• Discontinue IV heparin infusion and maintain IV route access.
  • Flush IV line completely to clear previously administered medications.
  • When given via direct IV injection, use 10 mg/ml concentration and administer slowly over 1 to 3 min. No more than 50 mg should be given in any 10 min period.
  • Protamine sulfate injection is not intended to be further diluted. If further dilution is desired, dilute with D5W or normal saline.
  • Store protamine sulfate injection in refrigerator. Do not freeze.

 

Assessment/Interventions

  • Obtain patient history, including drug history and any known allergies, particularly hypersensitivity to drug, fish (salmon) or previous reaction to or use of isophane or protamine insulins. Note if male patient has had vasectomy or history of infertility (either can increase risk of hypersensitivity reaction).
  • Assess for hypovolemia before initiating therapy, because peripheral vasodilation of protamine sulfate can result in cardiovascular collapse if hypovolemia is uncorrected.
  • Have resuscitation equipment available.
  • Monitor patient for urticaria, edema, rash, wheezing and coughing (hypersensitivity symptoms).
  • Monitor activated clotting time, activated partial thromboplastin time, and thrombin time 5 to 15 min after therapy is begun and prn.
  • Monitor vital signs frequently.
  • Assess for bleeding during and after therapy (heparin rebound can precipitate hemorrhage 8 to 9 hr after therapy; after cardiopulmonary bypass, rebound can occur as late as 18 hr after therapy). Monitor for severe headache, gingival erythema or bleeding, complaint of abdominal or back pain, petechiae or bruises and excessive bleeding from cuts or venipuncture sites. Check urine and stool for visible and occult blood. Ask female patient about increased amount of menstrual discharge.
  • To prevent bleeding, avoid injections and rectal temperatures and provide gentle mouth care.
OVERDOSAGE: SIGNS & SYMPTOMS
  Bleeding

 

Patient/Family Education

  • Instruct patient to notify physician immediately if any bleeding occurs.
  • Tell patient to report the following symptoms to physician: Shortness of breath, dizziness, or swelling.
  • Advise patient to avoid activities that could damage blood vessels or precipitate bleeding (eg, shaving, vigorous brushing of teeth, ambulation) until risk of hemorrhage has passed.

Drug Dose ::

(PRO-tuh-meen SULL-fate)
Class: Heparin antagonist

 

Action Neutralizes heparin by forming heparin-protamine complex.

 

Indications Treatment of heparin overdose.

 

Contraindications Standard considerations.

 

Route/Dosage

ADULTS: IV 1 mg for each 90 USP units of heparin derived from lung tissue or 115 USP units of heparin derived from intestinal mucosa. Because heparin disappears rapidly from circulation, the dose of protamine required decreases rapidly with time following IV injection of heparin. For example, if protamine is administered 30 min after heparin, ½ the usual dose may be sufficient. The dose of protamine should be determined by blood coagulation studies.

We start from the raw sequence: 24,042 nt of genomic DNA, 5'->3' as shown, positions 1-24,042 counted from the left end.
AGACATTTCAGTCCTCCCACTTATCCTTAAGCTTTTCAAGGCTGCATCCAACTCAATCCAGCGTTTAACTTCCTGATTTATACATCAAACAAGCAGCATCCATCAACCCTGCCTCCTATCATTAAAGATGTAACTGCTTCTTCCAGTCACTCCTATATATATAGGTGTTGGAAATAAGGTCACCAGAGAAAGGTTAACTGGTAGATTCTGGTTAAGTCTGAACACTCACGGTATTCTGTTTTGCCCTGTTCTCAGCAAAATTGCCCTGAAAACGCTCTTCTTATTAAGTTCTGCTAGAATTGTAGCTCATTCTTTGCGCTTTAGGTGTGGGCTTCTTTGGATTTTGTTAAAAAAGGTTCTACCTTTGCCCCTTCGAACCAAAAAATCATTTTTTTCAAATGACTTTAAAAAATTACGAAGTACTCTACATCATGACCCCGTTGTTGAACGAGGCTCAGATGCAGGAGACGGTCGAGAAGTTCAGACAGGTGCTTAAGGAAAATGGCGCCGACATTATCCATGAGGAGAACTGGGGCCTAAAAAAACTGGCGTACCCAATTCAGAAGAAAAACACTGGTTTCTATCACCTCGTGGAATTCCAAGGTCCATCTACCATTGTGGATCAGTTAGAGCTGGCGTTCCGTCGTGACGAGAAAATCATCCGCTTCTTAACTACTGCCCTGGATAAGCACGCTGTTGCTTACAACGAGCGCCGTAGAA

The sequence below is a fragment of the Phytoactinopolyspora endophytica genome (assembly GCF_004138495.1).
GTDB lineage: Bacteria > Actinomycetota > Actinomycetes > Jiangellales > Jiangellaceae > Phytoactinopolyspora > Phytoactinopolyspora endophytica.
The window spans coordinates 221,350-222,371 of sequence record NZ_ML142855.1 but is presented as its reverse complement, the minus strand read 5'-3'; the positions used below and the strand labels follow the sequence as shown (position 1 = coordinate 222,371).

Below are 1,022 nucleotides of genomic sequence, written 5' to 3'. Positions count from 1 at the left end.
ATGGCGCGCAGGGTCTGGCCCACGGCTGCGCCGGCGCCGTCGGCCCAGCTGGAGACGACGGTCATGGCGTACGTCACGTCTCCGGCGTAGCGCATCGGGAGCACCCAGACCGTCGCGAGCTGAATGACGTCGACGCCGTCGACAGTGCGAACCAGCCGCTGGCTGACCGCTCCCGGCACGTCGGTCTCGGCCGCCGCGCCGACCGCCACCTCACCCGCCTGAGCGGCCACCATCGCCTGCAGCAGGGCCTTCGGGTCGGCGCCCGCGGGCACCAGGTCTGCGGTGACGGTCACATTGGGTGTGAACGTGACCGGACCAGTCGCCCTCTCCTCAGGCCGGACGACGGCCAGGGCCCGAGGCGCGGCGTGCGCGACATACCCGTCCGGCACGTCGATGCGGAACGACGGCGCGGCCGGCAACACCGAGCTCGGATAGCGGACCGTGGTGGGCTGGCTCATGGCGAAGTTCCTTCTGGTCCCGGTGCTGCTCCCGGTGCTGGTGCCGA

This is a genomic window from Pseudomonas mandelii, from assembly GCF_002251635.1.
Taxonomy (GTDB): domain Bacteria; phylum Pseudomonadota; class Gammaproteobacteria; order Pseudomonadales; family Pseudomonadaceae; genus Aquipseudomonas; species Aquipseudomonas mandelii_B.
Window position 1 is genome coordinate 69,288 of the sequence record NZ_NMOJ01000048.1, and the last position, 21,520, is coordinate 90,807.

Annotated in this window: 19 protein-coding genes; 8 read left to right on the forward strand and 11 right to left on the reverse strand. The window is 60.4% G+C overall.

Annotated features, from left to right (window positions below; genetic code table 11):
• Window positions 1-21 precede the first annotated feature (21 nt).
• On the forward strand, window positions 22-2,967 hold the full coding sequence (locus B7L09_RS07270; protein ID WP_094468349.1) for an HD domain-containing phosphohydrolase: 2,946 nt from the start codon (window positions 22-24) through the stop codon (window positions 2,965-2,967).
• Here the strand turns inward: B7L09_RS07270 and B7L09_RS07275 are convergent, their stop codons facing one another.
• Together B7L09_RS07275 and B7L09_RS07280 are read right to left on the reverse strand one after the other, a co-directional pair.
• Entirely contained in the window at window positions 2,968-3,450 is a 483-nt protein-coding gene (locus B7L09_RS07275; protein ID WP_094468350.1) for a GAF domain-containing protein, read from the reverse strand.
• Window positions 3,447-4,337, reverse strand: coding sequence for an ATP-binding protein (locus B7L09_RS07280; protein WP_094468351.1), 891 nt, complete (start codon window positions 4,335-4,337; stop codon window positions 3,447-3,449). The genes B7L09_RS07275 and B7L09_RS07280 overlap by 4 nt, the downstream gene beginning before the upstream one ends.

Interactions None well documented. INCOMPATIBILITIES: Protamine should not be mixed with other drugs without knowledge of their compatibility.

 

Lab Test Interferences None well documented.

 

Adverse Reactions

CV: Hypotension; bradycardia; circulatory collapse. CNS: Lassitude. GI: Nausea; vomiting. RESP: Shortness of breath; pulmonary edema; acute pulmonary hypertension. OTHER: Anaphylaxis (severe respiratory distress, circulatory collapse, capillary leak, noncardiogenic pulmonary edema); transient flushing and feeling of warmth; back pain.

 

Precautions

Pregnancy: Category C. Lactation: Undetermined. Children: Safety and efficacy not established. Circulatory collapse: Can occur along with myocardial failure and reduced cardiac output. Heparin rebound: When used to neutralize large doses of heparin, protamine can be inactivated by blood; treatment consists of giving additional protamine. Hypersensitivity: Fatal anaphylaxis may occur. Pulmonary edema: High-protein noncardiogenic pulmonary edema has occurred with use of protamine in patients on cardiopulmonary bypass undergoing cardiovascular surgery. Too rapid administration: Can result in severe hypotension and anaphylactoid reactions.

PATIENT CARE CONSIDERATIONS


 

Administration/Storage

  • Discontinue IV heparin infusion and maintain IV route access.
  • Flush IV line completely to clear previously administered medications.
  • When given via direct IV injection, use 10 mg/ml concentration and administer slowly over 1 to 3 min. No more than 50 mg should be given in any 10 min period.
  • Protamine sulfate injection is not intended to be further diluted. If further dilution is desired, dilute with D5W or normal saline.
  • Store protamine sulfate injection in refrigerator. Do not freeze.

 

Assessment/Interventions

  • Obtain patient history, including drug history and any known allergies, particularly hypersensitivity to drug, fish (salmon) or previous reaction to or use of isophane or protamine insulins. Note if male patient has had vasectomy or history of infertility (either can increase risk of hypersensitivity reaction).
  • Assess for hypovolemia before initiating therapy, because peripheral vasodilation of protamine sulfate can result in cardiovascular collapse if hypovolemia is uncorrected.
  • Have resuscitation equipment available.